As a coach I have long held a healthy scepticism about the effectiveness of coaching. I did not want to join a sector that was selling snake oil. It was in part the reason I completed both a master’s degree and a Doctorate in coaching. I wanted to be confident that the craft I was working with, delivered results for clients and customers.
So, at Exigence we keep an eye on the current coaching research and, along with our participants and customers, we track progress towards the goals they want to achieve. Interestingly, both the academic literature and the practical experiences, suggest two very interesting changes to the way coaching could be undertaken to maximise engagement and the outcomes of that coaching work.
Less is more
Firstly, participants of coaching prefer sessions that are shorter in time from the traditional 90 – 120 mins. This makes sense both practically – most of the leaders and managers we work with are very busy people (and that is often the focus of their coaching!) and also from a psychological perspective. I recall having two, three and in one case a six hour coaching sessions over the years. Whilst the results from that length of session means a lot of good ground can be covered, the cognitive load of focusing and doing such deep work over such extended periods, can be counter-productive. Already exhausted leaders and managers can leave longer sessions even more worn out that before they started. Shorter, focused sessions, avoid that trap.
More, is also more
The second research finding of note is that participants of coaching prefer the cadence of meetings to be more frequent than has traditionally been the case. Sessions every two or three weeks is apparently ideal, rather than four to six weeks as has been more typical.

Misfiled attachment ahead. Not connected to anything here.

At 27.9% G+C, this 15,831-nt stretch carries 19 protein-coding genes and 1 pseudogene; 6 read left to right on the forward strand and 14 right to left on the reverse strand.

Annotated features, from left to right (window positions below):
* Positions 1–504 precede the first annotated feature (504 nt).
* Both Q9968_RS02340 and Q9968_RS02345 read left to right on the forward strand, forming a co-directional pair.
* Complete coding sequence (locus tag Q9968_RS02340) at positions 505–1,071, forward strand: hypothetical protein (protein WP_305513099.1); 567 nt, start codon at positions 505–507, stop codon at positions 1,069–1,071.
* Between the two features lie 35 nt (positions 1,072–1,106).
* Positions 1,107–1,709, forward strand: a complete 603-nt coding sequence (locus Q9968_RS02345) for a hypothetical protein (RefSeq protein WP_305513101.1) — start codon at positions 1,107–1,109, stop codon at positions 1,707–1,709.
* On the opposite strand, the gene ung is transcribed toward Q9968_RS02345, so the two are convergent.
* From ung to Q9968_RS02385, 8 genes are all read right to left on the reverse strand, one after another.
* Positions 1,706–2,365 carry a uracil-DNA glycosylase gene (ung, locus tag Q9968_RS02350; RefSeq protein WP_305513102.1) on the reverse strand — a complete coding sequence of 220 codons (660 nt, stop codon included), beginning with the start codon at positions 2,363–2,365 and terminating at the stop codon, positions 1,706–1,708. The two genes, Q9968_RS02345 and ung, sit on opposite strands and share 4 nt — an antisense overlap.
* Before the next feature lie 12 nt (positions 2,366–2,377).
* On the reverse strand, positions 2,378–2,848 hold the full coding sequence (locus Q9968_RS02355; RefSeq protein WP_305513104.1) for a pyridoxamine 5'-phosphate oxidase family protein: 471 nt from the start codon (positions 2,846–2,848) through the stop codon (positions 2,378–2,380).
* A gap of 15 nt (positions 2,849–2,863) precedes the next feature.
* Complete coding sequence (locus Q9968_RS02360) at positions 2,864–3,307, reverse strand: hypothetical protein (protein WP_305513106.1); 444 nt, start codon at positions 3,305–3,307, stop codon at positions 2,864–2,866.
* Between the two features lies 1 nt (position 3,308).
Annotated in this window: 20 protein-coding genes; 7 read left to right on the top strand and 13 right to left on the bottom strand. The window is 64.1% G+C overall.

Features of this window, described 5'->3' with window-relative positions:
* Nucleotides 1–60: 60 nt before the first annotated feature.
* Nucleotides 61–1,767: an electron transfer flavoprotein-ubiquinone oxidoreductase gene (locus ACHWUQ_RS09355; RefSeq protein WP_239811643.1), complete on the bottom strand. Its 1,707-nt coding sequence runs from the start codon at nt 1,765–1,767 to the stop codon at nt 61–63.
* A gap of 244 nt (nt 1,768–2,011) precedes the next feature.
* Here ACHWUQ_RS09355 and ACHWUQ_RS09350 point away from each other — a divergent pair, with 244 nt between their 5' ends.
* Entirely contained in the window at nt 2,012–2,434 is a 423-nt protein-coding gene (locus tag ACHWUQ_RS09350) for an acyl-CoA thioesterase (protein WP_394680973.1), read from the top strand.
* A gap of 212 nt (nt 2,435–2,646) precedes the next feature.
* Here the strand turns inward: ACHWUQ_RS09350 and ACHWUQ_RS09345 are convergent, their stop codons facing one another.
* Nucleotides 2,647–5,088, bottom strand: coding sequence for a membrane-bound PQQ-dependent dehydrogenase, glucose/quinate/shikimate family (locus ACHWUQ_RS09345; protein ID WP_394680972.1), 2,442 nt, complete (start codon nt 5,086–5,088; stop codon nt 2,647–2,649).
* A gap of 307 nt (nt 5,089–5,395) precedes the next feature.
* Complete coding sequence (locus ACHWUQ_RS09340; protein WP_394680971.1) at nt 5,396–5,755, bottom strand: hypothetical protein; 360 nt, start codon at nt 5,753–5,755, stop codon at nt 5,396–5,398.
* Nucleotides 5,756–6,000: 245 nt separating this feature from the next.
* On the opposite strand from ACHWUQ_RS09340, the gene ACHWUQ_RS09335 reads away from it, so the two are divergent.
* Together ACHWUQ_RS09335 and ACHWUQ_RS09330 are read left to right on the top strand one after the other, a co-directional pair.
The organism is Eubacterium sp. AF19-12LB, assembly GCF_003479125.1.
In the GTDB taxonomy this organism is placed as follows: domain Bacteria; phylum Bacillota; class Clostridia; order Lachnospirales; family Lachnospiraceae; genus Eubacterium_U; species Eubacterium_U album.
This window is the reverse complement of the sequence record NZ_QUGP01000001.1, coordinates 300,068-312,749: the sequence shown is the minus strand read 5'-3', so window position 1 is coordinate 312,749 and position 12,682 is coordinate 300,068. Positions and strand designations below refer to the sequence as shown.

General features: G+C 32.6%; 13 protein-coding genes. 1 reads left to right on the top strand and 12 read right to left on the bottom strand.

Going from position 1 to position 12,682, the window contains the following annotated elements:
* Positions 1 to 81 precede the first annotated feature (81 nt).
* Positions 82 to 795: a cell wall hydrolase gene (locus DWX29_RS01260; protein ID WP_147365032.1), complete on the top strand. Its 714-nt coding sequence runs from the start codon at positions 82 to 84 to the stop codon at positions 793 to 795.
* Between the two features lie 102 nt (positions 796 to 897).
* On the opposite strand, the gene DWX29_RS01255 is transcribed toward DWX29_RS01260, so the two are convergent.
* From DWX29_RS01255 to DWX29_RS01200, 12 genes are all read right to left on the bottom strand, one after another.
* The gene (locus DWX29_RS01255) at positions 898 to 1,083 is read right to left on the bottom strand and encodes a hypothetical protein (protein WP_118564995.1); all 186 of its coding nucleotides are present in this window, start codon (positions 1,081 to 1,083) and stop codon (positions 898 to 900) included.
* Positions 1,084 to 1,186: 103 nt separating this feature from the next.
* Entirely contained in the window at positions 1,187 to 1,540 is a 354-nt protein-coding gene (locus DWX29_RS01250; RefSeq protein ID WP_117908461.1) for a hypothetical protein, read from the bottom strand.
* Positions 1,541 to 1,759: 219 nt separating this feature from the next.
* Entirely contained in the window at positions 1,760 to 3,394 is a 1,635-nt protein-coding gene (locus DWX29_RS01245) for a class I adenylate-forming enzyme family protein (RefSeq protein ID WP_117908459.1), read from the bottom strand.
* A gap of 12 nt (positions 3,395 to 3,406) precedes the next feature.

When these two variables are combined, the product is shorter, more frequent sessions than received wisdom would have had us believe was best.
What about transformation?
The challenge we set for ourselves in designing Concise Coaching – our 20 minute coaching sessions, which are response to market and academic research – is that it this model of coaching will not be able to produce transformation or deeper personal development. The assertion is that it usually takes longer to grapple with and make some progress on this kind of individual change.
There are so many assumptions in that assertion that there isn’t space in this post to respond in full. I hope it will be suffice to say that neither the experience of our participants nor the outcomes of their coaching work would align to those assumptions. It is both possible to get to transformation in a short time frame and it is also possible to achieve these deeper levels of development as a sum of several shorter sessions. Less and more, get more.
Coaching has traditionally been available to the top 4% of an organisation. With our 20-minute Concise Coaching approach you can include many more of your organisation’s leaders and managers and thus maximise the chances of your culture being where you want it to be and your transformation programmes delivering the results they promised. You can know offer less to more and get more in return for your leader and manager development.